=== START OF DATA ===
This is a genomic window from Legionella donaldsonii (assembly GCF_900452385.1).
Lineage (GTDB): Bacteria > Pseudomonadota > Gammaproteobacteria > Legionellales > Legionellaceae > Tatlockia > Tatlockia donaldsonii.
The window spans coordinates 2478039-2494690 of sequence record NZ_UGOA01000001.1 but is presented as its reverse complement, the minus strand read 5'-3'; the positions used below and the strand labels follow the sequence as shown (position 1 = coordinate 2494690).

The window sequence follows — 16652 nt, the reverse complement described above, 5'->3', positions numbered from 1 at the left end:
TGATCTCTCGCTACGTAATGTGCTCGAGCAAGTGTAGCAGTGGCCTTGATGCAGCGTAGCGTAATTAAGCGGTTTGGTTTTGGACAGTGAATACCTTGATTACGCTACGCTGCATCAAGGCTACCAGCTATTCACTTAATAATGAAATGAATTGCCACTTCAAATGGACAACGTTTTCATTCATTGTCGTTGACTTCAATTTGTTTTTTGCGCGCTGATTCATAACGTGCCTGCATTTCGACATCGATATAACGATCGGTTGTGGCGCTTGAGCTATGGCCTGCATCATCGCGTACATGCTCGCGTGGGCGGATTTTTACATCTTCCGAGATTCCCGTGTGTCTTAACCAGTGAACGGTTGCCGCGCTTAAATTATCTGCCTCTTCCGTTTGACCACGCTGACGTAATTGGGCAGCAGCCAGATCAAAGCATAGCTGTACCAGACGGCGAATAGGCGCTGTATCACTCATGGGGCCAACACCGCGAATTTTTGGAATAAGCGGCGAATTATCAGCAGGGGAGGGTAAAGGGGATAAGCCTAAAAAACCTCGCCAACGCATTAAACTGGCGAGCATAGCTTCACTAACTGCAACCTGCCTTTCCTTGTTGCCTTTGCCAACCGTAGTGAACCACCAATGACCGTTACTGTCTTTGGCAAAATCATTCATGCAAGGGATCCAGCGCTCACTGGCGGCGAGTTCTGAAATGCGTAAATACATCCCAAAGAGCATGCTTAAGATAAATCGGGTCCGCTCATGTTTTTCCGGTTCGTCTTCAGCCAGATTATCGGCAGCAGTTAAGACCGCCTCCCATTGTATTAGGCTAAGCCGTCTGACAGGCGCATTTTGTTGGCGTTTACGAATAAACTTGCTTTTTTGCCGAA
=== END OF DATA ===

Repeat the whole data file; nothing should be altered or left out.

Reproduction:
This is a genomic window from Legionella donaldsonii (assembly GCF_900452385.1).
Lineage (GTDB): Bacteria > Pseudomonadota > Gammaproteobacteria > Legionellales > Legionellaceae > Tatlockia > Tatlockia donaldsonii.
The window spans coordinates 2478039-2494690 of sequence record NZ_UGOA01000001.1 but is presented as its reverse complement, the minus strand read 5'-3'; the positions used below and the strand labels follow the sequence as shown (position 1 = coordinate 2494690).

The window sequence follows — 16652 nt, the reverse complement described above, 5'->3', positions numbered from 1 at the left end:
TGATCTCTCGCTACGTAATGTGCTCGAGCAAGTGTAGCAGTGGCCTTGATGCAGCGTAGCGTAATTAAGCGGTTTGGTTTTGGACAGTGAATACCTTGATTACGCTACGCTGCATCAAGGCTACCAGCTATTCACTTAATAATGAAATGAATTGCCACTTCAAATGGACAACGTTTTCATTCATTGTCGTTGACTTCAATTTGTTTTTTGCGCGCTGATTCATAACGTGCCTGCATTTCGACATCGATATAACGATCGGTTGTGGCGCTTGAGCTATGGCCTGCATCATCGCGTACATGCTCGCGTGGGCGGATTTTTACATCTTCCGAGATTCCCGTGTGTCTTAACCAGTGAACGGTTGCCGCGCTTAAATTATCTGCCTCTTCCGTTTGACCACGCTGACGTAATTGGGCAGCAGCCAGATCAAAGCATAGCTGTACCAGACGGCGAATAGGCGCTGTATCACTCATGGGGCCAACACCGCGAATTTTTGGAATAAGCGGCGAATTATCAGCAGGGGAGGGTAAAGGGGATAAGCCTAAAAAACCTCGCCAACGCATTAAACTGGCGAGCATAGCTTCACTAACTGCAACCTGCCTTTCCTTGTTGCCTTTGCCAACCGTAGTGAACCACCAATGACCGTTACTGTCTTTGGCAAAATCATTCATGCAAGGGATCCAGCGCTCACTGGCGGCGAGTTCTGAAATGCGTAAATACATCCCAAAGAGCATGCTTAAGATAAATCGGGTCCGCTCATGTTTTTCCGGTTCGTCTTCAGCCAGATTATCGGCAGCAGTTAAGACCGCCTCCCATTGTATTAGGCTAAGCCGTCTGACAGGCGCATTTTGTTGGCGTTTACGAATAAACTTGCTTTTTTGCCGAA